The waters have been well and truly muddied by our own arrival – before Homo sapiens, everything was where it ought to be.
The fact remains that although most organismal translocation is either beneficial or of neutral effect, public perception is that it’s an evil, largely because invasive species ‘seem practically designed to excite public concern’, being most visibly abundant in the most human-modified habitats – that is, those places where they’re most likely to be seen.
Ken Thompson’s book provides a wealth of baseless horror stories. Purple loosestrife, for instance, a European wetland plant introduced into the USA during the 19th century, has since ‘obliterated’ much native flora, and by 2011 was costing an annual US$45million in control costs. But research, as opposed to belief, reveals no evidence that native plant species have dwindled where loosestrife has flourished – loosestrife’s problem is just that it’s too conspicuous for its own good.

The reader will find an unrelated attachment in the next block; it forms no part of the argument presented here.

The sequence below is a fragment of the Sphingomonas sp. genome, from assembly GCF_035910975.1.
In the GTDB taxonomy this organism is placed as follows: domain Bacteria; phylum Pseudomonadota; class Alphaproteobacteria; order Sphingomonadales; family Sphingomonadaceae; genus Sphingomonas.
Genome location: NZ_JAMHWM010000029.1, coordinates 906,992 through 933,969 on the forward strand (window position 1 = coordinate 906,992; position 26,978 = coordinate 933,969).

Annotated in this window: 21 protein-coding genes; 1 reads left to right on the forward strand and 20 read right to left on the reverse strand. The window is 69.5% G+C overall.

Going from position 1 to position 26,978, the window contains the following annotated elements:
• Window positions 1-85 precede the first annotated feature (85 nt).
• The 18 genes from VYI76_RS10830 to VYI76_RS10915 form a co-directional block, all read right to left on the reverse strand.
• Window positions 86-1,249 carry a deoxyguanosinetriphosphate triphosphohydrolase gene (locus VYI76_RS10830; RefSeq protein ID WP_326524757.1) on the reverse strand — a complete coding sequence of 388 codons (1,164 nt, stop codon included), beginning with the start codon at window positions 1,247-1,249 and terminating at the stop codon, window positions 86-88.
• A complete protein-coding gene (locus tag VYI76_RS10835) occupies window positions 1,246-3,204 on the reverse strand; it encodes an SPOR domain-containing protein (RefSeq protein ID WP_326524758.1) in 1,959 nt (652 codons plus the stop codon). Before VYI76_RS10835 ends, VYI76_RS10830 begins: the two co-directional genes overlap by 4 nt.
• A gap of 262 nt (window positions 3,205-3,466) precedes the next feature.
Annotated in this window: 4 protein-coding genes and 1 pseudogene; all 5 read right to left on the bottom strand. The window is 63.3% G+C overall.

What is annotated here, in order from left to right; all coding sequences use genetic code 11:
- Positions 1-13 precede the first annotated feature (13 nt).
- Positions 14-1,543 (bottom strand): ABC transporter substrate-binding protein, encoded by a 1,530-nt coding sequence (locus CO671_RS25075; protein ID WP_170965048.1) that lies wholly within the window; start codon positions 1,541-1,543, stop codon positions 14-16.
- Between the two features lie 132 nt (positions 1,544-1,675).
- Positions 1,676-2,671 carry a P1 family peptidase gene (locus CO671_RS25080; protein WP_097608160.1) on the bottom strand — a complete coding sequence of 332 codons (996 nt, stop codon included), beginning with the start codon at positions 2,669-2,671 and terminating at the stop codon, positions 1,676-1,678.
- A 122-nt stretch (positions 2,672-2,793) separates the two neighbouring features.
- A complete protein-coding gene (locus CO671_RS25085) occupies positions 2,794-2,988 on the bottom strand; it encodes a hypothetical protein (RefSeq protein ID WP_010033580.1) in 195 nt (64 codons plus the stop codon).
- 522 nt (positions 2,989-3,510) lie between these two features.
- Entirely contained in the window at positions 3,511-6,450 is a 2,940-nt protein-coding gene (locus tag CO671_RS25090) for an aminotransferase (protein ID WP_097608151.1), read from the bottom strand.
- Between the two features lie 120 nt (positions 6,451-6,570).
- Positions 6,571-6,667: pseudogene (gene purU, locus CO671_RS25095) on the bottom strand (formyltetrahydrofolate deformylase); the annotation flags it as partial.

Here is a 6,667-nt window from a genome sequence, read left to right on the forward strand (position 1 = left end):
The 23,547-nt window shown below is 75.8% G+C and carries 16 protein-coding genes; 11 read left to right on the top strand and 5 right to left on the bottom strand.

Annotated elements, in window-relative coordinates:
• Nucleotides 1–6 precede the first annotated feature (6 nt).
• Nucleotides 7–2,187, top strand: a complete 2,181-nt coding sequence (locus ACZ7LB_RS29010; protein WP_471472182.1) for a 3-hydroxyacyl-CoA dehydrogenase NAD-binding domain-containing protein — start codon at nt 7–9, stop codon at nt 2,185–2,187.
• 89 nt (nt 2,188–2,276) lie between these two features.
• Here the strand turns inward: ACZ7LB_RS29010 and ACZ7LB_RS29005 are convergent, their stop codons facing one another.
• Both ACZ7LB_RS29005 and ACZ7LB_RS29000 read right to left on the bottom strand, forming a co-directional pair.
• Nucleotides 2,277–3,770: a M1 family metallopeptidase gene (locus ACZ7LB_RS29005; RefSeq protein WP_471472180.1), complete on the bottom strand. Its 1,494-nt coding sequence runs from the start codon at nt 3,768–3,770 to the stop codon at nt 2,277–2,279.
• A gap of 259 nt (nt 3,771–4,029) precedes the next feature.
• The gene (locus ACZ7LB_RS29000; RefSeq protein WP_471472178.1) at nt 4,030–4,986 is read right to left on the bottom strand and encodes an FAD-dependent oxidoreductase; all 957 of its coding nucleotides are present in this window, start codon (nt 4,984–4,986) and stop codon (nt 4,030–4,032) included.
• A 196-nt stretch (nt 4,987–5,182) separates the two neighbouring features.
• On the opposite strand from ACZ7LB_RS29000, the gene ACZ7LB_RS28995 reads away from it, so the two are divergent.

Similarly, imported American mink were blamed for the drop in the British otter population, due to their competing for the same food. But their diets actually overlap little: pesticide pollution was responsible for the otter’s decline.
Thompson’s rational, readable treatise, which reveals that about 20 per cent of Britain’s 300 or so ‘native’ species might more accurately be called ‘doubtfully native’, provides useful correctives to storms in media teacups.
WHERE DO CAMELS BELONG? The Story and Science of Invasive Species by Ken Thompson, Profile, £10.99